Such latter-day disfigurements leave out
All mention of those older scars that merge
On any riddled surfaces about.
—Weldon Kees, “A Good Chord on a Bad Piano”

Muhammad Ali, as a result of his touching, or poignant, or pathetic, or tragic (take your pick) appearance at the torch-lighting ceremony at the 1996 Olympics Games in Atlanta, has become, for new generations that did not grow up with him and for the older generations that did, the Great American Martyr, our new Lincoln, our new Martin Luther King, Our Father Abraham, Our Father Martin, Our Father Muhammad: the man whose hands, once unerring pistons of punishment in the prize ring, tremble from boxing-induced Parkinson’s disease; the man whose voice is such a slurred whisper that he, who was once called the Louisville Lip because he loved talking so much, does not like to speak in public and rarely does; the once-uncompromising black nationalist now reduced, like Orson Welles at the end, to performing magic tricks for the crowd as if he were parodying his own pop-culture greatness, exposing it as an illusion, just as his nationalism had been, just as his cultist/religious self had been. Everything in popular culture throbs with impermanence, its significance threatened by the triteness it cannot hide, by the banality it bloats into eminence through a personality that blends the public and the private. And no one embodied American popular culture, its excesses, its barbarities, and its disarming densities, more than Muhammad Ali.

The public rarely responds to the demise of a great popular performer with anything approaching good sense or objectivity, and almost certainly with nothing approaching gracious humor, something that, in this case, the subject himself seems to be trying to instruct us in how to achieve. This is even less likely to happen when the figure in question is a black man, a cunning archetype who is already so burdened by the baggage of both sentimentality and taboo as to be likely to be virtually a walking expression of the culture’s irrationality, as he would be even if his old age had been a bit less marked by illness.

To be sure, Ali has been a lightning rod for the culture’s irrationality all his life, sometimes provoking it purposely, sometimes being a veritable representation of it himself. This was, after all, the man who not only brilliantly playacted a combination panic attack/nervous breakdown at the weigh-in of his first championship fight with the dreaded Sonny Liston in 1964; served as the redoubtable black trickster to Howard Cosell’s liberal Jewish straight man; had a highly publicized religious conversion to a strange, if influential, cult that disliked whites but wanted to be a perfect imitation of them, aggrandizing its importance while humanizing its stark doctrine; and who said that no Vietcong ever called him “nigger.” He also believed for some several years that a mad scientist named Yacub invented white people by grafting them from blacks, that satellites from Allah circled the earth and would imminently destroy the United States, and that blacks who dated or married whites should be killed. Like any true believer, Ali’s truth was mixed with a great deal of nonsense. Unlike most religious believers, he was not converted by revelation but convinced by polemics.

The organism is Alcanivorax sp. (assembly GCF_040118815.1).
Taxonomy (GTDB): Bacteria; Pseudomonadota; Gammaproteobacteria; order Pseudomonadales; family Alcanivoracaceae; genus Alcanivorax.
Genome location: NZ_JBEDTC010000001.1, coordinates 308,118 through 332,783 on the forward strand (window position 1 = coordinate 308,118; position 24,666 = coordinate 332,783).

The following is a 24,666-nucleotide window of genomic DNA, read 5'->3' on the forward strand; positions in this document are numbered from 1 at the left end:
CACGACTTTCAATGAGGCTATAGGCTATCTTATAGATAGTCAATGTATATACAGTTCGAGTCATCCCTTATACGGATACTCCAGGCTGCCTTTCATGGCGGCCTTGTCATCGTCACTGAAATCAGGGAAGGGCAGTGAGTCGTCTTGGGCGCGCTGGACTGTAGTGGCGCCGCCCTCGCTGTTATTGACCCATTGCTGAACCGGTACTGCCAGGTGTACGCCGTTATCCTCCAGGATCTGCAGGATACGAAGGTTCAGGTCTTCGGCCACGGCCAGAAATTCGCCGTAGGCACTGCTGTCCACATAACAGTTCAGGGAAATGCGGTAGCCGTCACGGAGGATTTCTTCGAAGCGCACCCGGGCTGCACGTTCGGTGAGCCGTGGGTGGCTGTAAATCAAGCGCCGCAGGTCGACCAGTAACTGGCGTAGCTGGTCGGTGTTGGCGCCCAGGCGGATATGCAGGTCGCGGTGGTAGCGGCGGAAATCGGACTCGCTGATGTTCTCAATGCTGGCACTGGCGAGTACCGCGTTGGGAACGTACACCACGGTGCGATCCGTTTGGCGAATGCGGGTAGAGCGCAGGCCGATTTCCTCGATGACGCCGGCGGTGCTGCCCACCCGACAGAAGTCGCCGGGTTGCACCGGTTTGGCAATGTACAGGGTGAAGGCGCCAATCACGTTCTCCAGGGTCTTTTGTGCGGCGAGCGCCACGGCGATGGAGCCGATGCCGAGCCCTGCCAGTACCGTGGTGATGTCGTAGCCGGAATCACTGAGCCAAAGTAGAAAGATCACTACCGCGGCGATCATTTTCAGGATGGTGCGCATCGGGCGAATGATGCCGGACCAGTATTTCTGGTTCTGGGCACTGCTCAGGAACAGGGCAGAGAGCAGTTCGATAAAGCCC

Now the public, because of Ali’s illness, wants to drown him in sainthood and atone for its guilt. This is principally true of whites, who spend a good deal of their time, when they think about race (and to think about Ali is to think about race because Ali made it a prominent subject in his public rantings and sermons—so successfully that he, in fact, managed to make over his most inner-city-like black opponents, the blackest of the black, into white men), either denying that it is a problem they caused or confessing that they have committed such atrocities against blacks that only the most abject deference toward them now can make up for it all. For a black person to experience this is to be caught between benign neglect and affirmative action, between tough love and a comforting paternalism, between the amputation of virulent racism and the gangrene of liberal racism. Ali, our racial alpha and omega, the object of absolute scorn and absolute pity.

This white guilt arises largely from Ali’s position against the Vietnam War, a war we have come to see as at best misguided and at worst evil, and his subsequent three-and-one-half-year exile from boxing; that somehow, we, the American public, or the white American public (as blacks see themselves as playing no part in the rather capricious application of the Selective Service Act that abused him), are the cause of his current affliction. And we did this to him because he became a Black Muslim and spoke out frankly against racism and white double-dealing, something no black athletic hero had ever done before (or since, really). He was severely maimed by and for our racial sins, our racist use of the system against him.